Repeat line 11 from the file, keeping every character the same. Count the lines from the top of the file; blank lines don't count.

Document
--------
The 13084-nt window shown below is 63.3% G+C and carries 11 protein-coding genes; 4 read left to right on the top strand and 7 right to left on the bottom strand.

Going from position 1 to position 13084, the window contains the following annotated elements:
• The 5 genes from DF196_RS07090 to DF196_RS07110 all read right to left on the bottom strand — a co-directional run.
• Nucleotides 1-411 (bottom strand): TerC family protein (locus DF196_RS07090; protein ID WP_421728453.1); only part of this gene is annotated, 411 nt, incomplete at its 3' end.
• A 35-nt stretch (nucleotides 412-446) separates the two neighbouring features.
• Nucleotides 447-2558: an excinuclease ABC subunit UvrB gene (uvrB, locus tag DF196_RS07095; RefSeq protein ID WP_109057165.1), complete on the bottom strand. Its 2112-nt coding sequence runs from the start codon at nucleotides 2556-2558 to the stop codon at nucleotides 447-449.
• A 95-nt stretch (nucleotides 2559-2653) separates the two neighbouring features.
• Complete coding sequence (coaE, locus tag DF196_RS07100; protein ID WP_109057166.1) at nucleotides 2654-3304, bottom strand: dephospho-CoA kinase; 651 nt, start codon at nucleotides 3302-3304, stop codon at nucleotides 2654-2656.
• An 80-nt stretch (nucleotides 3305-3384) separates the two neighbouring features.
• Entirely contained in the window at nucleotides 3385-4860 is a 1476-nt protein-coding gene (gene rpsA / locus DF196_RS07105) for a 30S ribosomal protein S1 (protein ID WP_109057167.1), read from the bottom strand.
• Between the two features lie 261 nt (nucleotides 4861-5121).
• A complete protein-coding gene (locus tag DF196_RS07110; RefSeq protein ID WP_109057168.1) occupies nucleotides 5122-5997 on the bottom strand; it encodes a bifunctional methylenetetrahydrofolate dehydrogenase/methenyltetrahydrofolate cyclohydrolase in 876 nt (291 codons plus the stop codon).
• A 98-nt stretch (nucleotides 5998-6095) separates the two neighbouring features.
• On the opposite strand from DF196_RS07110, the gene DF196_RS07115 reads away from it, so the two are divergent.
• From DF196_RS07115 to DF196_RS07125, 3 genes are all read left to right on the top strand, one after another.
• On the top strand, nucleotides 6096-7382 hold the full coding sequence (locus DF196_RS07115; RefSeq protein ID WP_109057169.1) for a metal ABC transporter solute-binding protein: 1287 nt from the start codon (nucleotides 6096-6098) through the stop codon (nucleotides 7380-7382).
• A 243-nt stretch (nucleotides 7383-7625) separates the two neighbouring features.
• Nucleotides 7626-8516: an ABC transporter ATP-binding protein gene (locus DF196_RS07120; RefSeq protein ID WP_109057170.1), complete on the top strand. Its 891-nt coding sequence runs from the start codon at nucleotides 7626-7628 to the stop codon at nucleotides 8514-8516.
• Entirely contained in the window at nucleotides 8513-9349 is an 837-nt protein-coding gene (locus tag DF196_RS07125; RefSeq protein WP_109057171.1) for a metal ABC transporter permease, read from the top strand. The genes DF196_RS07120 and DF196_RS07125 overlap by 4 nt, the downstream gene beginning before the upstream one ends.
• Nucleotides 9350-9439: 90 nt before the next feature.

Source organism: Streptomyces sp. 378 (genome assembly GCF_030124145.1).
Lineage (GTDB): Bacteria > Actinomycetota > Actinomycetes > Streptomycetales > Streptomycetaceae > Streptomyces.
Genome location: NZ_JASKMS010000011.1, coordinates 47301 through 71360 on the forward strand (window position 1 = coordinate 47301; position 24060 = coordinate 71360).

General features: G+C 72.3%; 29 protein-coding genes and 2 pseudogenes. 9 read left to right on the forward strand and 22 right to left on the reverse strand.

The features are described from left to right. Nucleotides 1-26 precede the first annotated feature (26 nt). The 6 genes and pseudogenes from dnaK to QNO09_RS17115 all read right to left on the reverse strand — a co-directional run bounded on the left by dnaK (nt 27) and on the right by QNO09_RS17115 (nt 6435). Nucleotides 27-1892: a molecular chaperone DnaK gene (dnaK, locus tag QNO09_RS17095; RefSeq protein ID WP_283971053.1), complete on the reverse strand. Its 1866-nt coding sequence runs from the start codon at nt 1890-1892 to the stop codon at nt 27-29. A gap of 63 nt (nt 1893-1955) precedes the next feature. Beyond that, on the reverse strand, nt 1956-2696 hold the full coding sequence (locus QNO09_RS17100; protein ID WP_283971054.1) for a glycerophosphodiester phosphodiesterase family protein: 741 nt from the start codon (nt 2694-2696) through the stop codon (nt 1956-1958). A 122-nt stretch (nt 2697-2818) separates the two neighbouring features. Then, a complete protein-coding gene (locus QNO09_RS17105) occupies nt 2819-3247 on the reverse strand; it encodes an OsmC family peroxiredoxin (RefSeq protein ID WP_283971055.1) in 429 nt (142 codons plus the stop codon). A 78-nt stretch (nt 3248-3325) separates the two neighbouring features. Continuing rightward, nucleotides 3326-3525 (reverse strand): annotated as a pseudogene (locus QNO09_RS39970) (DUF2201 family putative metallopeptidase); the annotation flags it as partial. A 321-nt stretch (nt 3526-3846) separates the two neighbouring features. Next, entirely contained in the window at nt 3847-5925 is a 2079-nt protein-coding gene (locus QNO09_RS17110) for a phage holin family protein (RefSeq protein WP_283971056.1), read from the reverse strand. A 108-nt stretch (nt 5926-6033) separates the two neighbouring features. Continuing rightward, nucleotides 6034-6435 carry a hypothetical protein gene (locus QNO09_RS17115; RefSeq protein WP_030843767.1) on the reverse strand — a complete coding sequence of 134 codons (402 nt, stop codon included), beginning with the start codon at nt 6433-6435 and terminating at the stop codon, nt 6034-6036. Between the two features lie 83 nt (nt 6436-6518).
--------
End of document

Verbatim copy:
• Between the two features lie 261 nt (nucleotides 4861-5121).